The Web Storage API defines a standard for how we can save simple data locally on a user’s computer or device. Before the emergence of the Web Storage standard, web developers often stored user information in cookies, or by using plugins. With Web Storage, we now have a standardized definition for how to store up to 5MB of simple data created by our websites or web applications.
Browser Support for Web Storage:
Web Storage is supported in these browsers:
■ Safari 4+
■ Chrome 5+
■ Firefox 3.6+
■ Internet Explorer 8+
■ Opera 10.5+
■ iOS (Mobile)
HTML5 introduced two new APIs for in-browser persistent data storage:
. To test if a browser supports either of the Storage APIs, use the following feature-detect:
var storage_support = window.sessionStorage || window.localStorage;
Local Storage versus Cookies
Local storage play a similar role to HTTP cookies, but there are a few key differences.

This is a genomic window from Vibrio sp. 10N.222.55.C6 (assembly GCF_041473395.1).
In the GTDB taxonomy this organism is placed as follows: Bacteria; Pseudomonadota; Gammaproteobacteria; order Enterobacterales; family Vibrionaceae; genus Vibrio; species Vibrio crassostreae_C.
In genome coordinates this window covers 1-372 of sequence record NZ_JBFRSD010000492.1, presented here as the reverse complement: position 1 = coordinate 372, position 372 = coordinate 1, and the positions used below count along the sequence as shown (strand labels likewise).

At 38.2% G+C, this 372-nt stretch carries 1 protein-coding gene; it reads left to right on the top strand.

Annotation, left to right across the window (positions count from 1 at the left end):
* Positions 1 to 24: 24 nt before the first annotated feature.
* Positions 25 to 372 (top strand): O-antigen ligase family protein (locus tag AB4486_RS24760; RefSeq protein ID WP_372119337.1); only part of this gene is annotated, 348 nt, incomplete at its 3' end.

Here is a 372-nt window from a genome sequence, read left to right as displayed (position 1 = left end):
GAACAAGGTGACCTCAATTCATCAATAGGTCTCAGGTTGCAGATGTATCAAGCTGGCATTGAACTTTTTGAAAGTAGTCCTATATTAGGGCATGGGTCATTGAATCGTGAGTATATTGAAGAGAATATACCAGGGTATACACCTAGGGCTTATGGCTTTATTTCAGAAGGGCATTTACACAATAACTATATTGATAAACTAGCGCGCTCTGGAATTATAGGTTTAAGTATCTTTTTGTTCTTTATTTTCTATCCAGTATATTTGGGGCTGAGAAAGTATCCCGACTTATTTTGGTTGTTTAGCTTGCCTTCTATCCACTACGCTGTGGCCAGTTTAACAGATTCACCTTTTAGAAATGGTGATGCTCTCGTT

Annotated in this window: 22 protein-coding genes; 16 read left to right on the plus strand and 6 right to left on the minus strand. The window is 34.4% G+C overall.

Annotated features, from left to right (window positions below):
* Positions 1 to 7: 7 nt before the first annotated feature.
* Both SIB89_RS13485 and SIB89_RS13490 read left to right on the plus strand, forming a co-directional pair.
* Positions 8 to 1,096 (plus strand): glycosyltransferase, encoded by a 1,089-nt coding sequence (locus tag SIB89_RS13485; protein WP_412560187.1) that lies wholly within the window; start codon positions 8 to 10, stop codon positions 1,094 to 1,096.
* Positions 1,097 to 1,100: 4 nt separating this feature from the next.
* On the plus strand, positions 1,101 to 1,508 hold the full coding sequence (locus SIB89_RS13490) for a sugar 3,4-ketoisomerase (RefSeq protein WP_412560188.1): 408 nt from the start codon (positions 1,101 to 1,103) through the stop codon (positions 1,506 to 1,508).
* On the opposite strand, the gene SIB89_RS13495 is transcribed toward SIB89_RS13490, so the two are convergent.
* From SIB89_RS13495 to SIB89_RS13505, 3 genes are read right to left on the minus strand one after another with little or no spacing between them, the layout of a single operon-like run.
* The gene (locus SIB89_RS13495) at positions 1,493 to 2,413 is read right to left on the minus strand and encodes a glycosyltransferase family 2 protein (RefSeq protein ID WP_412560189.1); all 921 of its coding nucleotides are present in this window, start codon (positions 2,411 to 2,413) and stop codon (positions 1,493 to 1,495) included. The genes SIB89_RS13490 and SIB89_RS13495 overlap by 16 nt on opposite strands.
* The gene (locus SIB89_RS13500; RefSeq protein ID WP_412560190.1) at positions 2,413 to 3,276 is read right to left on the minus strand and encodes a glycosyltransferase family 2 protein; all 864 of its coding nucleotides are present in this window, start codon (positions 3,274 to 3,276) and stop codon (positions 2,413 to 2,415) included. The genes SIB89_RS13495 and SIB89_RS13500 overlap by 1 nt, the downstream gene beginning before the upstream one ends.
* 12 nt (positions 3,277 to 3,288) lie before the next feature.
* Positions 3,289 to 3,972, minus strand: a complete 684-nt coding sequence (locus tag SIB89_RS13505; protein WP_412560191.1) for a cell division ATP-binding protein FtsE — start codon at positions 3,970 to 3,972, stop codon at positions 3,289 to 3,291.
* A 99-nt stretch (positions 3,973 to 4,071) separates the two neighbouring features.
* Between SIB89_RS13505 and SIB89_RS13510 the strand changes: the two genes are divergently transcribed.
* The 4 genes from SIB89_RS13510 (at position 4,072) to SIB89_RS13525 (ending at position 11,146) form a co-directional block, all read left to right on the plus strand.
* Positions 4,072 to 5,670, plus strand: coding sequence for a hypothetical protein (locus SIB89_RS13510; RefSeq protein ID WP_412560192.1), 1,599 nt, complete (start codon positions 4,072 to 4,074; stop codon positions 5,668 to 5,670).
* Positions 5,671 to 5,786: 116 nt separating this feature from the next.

Cookies are intended to be read on the server side, whereas local storage is only available on the client side. If you need your server-side code to react differently based on some saved values, cookies are the way to go. Yet, Cookies are sent along with each HTTP request to your server and this can result in significant overhead in terms of bandwidth.
Local storage, just sits on the user’s hard drive waiting to be read, so it costs nothing to use.
In addition, we have significantly more size to store things using local storage. With cookies, we could only store 4KB of information in total.With local storage,
the maximum is 5MB.
Web Storage is Browser-specific
Web storage stores data specific to browser. If the user visits a site in Safari, any data will be stored to Safari’sWeb Storage store. If the user then revisits the same site in Chrome, the data that was saved via Safari will be unavailable. Each browser’s storage is separate and independent.